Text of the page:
*-As usual, these recaps contain spoilers. Read at your own risk if you haven’t seen Episode 6.
Can we talk about Mary and Charles Blake in the mud and then eating scrambled eggs, which she made? That was a rom-com setup if I ever saw one, especially with the pig man conveniently not around when he is needed. A part of me says that any man that Evelyn Napier, who tepidly attempted to tell Mary that he is attracted to her, brings to Downton and attracts Mary’s attention should come with a warning sign. However, Charles Blake is smart, attractive and realistic and he has a Benedict and Beatrice relationship with her. And of course just as we think that Mary and Charles Blake might be going somewhere, Anthony Gillingham returns and dodges the question about his off screen fiance. Did we honestly think that Julian Fellows would let us off that easily?
Robert has to go to America to bail out Cora’s brother. We all know why Hugh Bonneville wasn’t seen for the rest of the episode. He is in Monuments Men, which I hope to see very soon.
Do you remember that childhood rhyme about the kissing couple? Rose and Jack, sitting in a boat, k-i-s-s-i-n-g. First comes love, then comes marriage, then comes an explanation about why her parents have biracial grandchild. She also does the walk of shame and evades Rosamund’s questions about why she really in London. Wasn’t there a little movie called Titanic about a doomed couple called Jack and Rose on a boat? I don’t think this will end well.
I like the changes in both Edith and Rosamund’s characters. Rosamund, who previously was Downton’s resident Yenta, promised Edith her complete support, even if it meant a scandal.
Edith, over the past four seasons has grown from an angry, hurting and vindictive young woman to a mature woman who must make some real life altering decisions. The kudos goes to both Laura Carmichael and Julian Fellows, as both performer and writer to show the audience how this character has grown. The decision on whether or not to abort her pregnancy just broke my heart.
Some have used the story line as a platform for their pro-life views. The way I see it, Julian Fellows did not use Edith’s decision as a platform to share his opinion on abortion as either pro-life or pro-choice. I don’t think a recap of a television show is the right place to share one view’s on this topic. However, I will say that the decision she made was the one she thought was best for her, her future and the fetus that will become her child.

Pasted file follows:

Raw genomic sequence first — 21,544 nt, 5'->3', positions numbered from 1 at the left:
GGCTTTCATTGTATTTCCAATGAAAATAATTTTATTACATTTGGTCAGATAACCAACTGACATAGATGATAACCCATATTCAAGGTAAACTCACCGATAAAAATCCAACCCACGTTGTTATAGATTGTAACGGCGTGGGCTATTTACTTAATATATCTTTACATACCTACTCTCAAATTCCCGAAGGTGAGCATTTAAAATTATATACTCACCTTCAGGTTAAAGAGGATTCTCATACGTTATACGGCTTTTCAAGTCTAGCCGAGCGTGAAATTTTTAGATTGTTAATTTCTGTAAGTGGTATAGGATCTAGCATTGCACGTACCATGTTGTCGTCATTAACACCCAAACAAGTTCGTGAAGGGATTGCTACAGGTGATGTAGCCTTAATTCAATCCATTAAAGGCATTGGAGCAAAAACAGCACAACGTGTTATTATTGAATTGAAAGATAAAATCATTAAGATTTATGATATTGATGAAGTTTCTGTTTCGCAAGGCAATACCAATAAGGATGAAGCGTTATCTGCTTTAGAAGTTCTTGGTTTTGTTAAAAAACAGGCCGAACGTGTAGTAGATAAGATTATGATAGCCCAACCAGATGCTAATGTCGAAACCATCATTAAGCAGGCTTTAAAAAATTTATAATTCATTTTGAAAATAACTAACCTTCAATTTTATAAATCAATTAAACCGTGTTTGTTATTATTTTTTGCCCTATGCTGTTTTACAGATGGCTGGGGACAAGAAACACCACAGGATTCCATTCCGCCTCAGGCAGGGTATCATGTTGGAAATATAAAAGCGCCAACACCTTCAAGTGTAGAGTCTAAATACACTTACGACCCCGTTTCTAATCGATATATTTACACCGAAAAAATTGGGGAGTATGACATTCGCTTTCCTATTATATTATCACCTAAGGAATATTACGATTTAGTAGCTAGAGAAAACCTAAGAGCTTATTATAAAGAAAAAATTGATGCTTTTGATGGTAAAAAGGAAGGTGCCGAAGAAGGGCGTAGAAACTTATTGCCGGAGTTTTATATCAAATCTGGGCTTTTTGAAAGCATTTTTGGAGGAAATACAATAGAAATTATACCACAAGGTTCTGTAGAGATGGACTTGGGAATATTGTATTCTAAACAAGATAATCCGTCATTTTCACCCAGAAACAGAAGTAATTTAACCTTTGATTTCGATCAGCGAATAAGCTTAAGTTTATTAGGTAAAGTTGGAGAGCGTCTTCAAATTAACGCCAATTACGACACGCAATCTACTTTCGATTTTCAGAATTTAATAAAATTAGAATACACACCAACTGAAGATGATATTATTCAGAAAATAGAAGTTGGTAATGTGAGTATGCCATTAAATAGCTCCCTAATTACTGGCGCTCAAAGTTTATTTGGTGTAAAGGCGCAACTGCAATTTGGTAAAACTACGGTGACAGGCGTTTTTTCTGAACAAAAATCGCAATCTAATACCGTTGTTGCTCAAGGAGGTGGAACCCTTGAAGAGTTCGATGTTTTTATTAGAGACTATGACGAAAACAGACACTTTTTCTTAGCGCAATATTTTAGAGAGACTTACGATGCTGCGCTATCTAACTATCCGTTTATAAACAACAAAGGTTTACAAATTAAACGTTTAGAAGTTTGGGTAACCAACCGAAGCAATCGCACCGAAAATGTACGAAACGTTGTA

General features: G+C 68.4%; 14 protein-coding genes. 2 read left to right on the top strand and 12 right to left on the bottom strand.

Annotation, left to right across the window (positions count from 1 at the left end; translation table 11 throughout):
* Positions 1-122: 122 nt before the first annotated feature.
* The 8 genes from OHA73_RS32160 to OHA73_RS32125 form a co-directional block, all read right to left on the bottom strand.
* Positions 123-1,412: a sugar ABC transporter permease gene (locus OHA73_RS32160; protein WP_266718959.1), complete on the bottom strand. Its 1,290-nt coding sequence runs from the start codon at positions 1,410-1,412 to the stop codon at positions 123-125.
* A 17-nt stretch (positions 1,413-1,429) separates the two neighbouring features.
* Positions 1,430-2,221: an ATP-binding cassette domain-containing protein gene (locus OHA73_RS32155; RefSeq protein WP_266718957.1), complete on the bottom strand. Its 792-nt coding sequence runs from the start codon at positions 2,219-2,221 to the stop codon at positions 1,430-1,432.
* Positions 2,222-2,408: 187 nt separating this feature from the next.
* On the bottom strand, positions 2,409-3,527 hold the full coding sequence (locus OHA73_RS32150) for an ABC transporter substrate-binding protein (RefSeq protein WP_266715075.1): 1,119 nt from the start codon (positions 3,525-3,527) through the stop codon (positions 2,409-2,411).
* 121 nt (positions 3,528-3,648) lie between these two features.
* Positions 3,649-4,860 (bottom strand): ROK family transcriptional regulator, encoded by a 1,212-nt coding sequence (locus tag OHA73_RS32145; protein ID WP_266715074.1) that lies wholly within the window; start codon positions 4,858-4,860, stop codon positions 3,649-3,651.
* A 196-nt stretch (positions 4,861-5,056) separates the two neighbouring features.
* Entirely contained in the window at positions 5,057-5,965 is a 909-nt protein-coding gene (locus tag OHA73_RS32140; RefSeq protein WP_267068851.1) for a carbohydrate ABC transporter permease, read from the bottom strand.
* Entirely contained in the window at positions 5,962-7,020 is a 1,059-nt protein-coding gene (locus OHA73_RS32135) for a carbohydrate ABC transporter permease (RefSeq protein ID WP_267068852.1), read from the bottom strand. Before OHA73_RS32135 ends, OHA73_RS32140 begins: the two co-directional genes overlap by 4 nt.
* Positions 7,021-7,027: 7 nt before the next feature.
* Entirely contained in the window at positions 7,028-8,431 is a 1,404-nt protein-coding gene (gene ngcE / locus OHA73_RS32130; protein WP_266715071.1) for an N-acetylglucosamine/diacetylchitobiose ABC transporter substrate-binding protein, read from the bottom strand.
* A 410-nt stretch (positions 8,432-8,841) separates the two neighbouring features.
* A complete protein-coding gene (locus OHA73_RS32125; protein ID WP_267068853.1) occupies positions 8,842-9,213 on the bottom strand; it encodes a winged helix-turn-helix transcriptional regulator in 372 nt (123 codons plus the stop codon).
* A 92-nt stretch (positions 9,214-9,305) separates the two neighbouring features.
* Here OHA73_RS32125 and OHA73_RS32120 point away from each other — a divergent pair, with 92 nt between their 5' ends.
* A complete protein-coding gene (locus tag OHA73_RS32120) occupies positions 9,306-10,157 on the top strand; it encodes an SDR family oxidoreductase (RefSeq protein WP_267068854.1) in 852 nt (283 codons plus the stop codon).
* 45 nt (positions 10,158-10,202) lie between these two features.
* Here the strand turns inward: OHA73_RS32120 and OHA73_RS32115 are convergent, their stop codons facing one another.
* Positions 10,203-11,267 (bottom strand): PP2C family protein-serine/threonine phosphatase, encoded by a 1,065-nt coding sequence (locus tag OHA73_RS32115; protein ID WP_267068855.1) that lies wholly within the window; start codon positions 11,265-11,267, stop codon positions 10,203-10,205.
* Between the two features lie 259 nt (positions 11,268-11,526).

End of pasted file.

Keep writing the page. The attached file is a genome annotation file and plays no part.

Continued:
That being said, let’s go down a to a lighter topic. Isobel plays Florence Nightingale to Violet, who does not want to show her son that she is sick. Forced to go to the political event alone, Tom briefly meets a young woman who might become the next Mrs. Tom Branson?
Bates does not want to go America with Lord Grantham, still worried about his emotionally fragile wife. Mary convinces her father to bring Thomas instead. While in America, Thomas gives Baxter the task of reporting back to him the reason that he and not Bates was to go to America.
Alfred returns for a visit and Daisy and Ivy are back to the same old argument. Am I the only one who is tired of this?
With the return of Lord Gillingham, comes his valet. While the rest of the downstairs, is laughing, Mrs. Hughes and Bates are both sending death stares toward Mr. Green. Elsie “Mama Bear” Hughes is back, not afraid to face Anna’s rapist.
Julian Fellows continues to surprise us. Not only with the decision for Edith to keep the pregnancy going, but also for the scene between Mary and Charles Blake in the pig pen. We haven’t seen that kind of smile from Mary since last series, before Matthew died. We’re coming to the end of the series, I have a feeling that Julian Fellows has a few more tricks up his sleeve.
Dowager Moment/ Line Of The Week
“Goody, goody.” Violet, playing a game of Gin Rummy with Violet after spending the last few days in bed. Tempered, but still Violet.